As the NBA offseason winds into the late-July doldrums, when most of the big-name free agents are gone, one remains: Clint Capela.
ESPN.com's Tim MacMahon reported Capela's asking price July 10: "Sources told ESPN that the [Houston] Rockets' initial offer to Capela was in the four-year, $60 million range, with the blossoming star center seeking a deal similar to Oklahoma City Thunder big man Steven Adams' four-year, $100 million contract."
Jonathan Feigen of the Houston Chronicle tweeted:
Rockets offer to Clint Capela on July 1 was five years, $85 million, two individuals with knowledge of the offer said. With incentives, the deal could be worth $90 million. Rockets remain optimistic sides a deal will be reached. "Absolutely," one of the individuals said.— Jonathan Feigen (@Jonathan_Feigen) July 11, 2018
That's a fair offer, and it's a far cry from chump change, but it's a lot less than he could have gotten in most years relative to the NBA pay scale. However, there are a few things working against the Rockets' restricted free agent.
Almost no one has the cap space for what he's requesting. According to Spotrac, the Sacramento Kings have about $20.5 million in practical space, but they have plenty of young bigs in Willie Cauley-Stein, Harry Giles III and Marvin Bagley III.
Furthermore, even if they made a bid, the Rockets would likely match, according to Sam Amick of USA Today.
So Capela has become the restricted free agent who suffered because he was too good and will probably end up making less money for that reason. If he were worse (see Zach LaVine or Jabari Parker), someone might have been likely to put a bid on him. But the certainty of him getting matched inhibits teams from doing so.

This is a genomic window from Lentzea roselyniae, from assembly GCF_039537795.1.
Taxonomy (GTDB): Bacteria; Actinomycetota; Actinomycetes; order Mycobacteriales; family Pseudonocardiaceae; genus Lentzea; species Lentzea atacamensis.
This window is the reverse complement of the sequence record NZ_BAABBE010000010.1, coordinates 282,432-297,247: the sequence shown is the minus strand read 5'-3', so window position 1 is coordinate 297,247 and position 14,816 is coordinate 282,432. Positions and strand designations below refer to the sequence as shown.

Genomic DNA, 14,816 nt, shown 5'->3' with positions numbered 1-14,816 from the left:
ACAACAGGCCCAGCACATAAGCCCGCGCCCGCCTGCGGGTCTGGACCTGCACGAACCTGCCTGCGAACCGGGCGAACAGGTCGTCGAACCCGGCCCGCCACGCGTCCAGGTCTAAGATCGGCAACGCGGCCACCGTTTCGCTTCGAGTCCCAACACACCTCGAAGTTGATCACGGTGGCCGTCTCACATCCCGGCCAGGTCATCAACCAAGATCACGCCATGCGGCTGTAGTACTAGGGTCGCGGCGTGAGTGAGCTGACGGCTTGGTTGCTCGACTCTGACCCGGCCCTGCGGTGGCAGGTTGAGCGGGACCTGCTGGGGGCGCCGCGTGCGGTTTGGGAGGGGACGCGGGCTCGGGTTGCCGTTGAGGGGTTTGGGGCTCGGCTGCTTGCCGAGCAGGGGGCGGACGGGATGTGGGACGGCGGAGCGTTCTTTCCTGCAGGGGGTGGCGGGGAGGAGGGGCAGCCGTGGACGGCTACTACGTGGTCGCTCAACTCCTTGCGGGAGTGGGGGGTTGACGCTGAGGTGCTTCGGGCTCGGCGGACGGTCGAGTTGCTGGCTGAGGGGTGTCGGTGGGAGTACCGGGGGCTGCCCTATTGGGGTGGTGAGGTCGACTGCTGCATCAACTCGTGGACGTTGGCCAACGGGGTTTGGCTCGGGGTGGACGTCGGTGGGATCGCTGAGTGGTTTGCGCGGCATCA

That's one strike against Capela.
In addition, the value of centers has taken a nosedive. DeAndre Jordan signed a one-year deal worth $22.9 million with the Dallas Mavericks. Other than him, though, not many centers have gotten big-time money in recent years. The game has changed, and three-point shooters and wings are more important than having a giant in the middle.
That's strike two.
He still has one more pitch to swing at, though, in that the question isn't only what Capela is worth to the rest of the league, but also what he's worth to the Rockets.
Those two questions don't necessarily have the same answer.
It's a similar situation to that of the Golden State Warriors' Draymond Green, who is arguably a top-10 player while he's on Golden State. (For clarity, I'm comparing the circumstances, not the players.) Put him on another squad, however, and he might drop out of the top 20.
Green plugs so well into so much of what the Warriors do that he makes them better, and they make him better. Thus, Green is worth more to the Warriors than he would be to anyone else.
Capela is in the same position.
He has incredible chemistry with James Harden, developed from having played together for a few years. Whether it's grabbing nutmeg passes at his waist and deftly flushing those at the rim or ooping on any of Harden's several on-point alleys, he has an intuition for when the ball is coming and where it's going.